Financial Modeling in Excel For Dummies
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Financial modeling is a complicated process. Knowing the general steps before you jump in can be helpful as you build out your model. Here are seven steps to follow when starting to build a financial model:
  1. Design the high-level structure.

    You won’t know exactly what the layout of the model will be until you actually start building the calculations, but you should have some idea of the tabs. Start by assembling the data you have so far into the broad categories.

  2. Design outputs — summaries, charts, and reports.

    Because you already know the problem that your financial model needs to solve, you should have an idea of what that answer might look like. For example, if you’re making a decision about investing in a new product, the output might be the resulting cash flow and a net present value (NPV). By thinking about the output of your model early on in the process, you’ll be more focused and will ensure that all your calculations work toward the desired end result.

  3. Design inputs.

    Set up where the inputs and source data will go. Even if you don’t have all the information yet, set it up so that it can be dropped in at a later date. This can help you make sure that you ask for or gather the data in the right format, as well as design the model correctly. For example, do you need data for the calendar year or the financial year? Will you need to use the same assumption for every month/year or it is going to change?

  4. Start calculating.

    Start with a tab labeled “workings” or “calculations,” but keep in mind that this will probably expand as the model grows. Link the formulas to your inputs, but break larger problems into smaller ones and don’t try to attempt too much at once. You might begin by thinking that all expenses can go on one tab, but if depreciation, for example, begins getting rather complicated, you might decide that depreciation needs a tab of its own.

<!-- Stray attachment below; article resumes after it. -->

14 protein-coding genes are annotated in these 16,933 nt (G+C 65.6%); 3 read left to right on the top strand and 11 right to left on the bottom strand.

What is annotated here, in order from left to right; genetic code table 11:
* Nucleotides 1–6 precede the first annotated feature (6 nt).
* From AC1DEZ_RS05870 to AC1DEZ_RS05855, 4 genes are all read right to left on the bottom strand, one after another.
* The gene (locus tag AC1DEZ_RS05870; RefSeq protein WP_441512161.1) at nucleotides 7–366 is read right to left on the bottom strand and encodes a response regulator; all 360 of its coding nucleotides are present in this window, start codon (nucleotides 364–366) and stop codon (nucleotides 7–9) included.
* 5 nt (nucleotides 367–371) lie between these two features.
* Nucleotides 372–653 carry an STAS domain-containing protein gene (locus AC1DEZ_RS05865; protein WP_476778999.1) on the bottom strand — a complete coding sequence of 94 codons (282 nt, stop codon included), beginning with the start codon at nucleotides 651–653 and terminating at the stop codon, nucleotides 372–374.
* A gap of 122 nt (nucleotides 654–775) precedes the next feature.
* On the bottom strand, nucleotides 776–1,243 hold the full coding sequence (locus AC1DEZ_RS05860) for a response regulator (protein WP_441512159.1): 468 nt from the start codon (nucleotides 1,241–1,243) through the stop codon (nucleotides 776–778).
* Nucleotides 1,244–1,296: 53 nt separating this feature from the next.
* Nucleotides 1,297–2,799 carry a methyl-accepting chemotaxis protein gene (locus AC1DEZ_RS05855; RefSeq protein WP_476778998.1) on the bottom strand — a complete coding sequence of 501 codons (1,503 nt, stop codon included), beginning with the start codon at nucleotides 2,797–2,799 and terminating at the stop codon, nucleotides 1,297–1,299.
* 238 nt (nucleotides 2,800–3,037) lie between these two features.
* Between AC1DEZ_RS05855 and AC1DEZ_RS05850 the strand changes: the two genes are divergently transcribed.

5. Connect outputs.

    Link your calculations to the outputs page. Charts are a great way of visualizing and presenting the output of your model. As you’re building the outputs, test at every stage to make sure that the model makes sense, and adjust as necessary.

  6. Add scenarios.

    When the model is working correctly, you can add sensitivities and scenario analysis. If you’ve designed the model well in the first place, adding scenarios is a fairly straightforward process.

  7. Assumptions documentation.

    Most of these steps are sequential, but assumptions documentation should never be left right to the end. Do it as you go!

Right throughout the model-building process, be sure to test, check, and validate as you go.

About This Article

This article is from the book:

About the book author:

Danielle Stein Fairhurstis a Sydney-based financial modeling consultant who helps her clients create meaningful financial models for business analysis. She is regularly engaged around Australia and globally as a speaker and course facilitator. She received the Microsoft MVP Award in 2021 in recognition of her technical expertise and contributions to the community.

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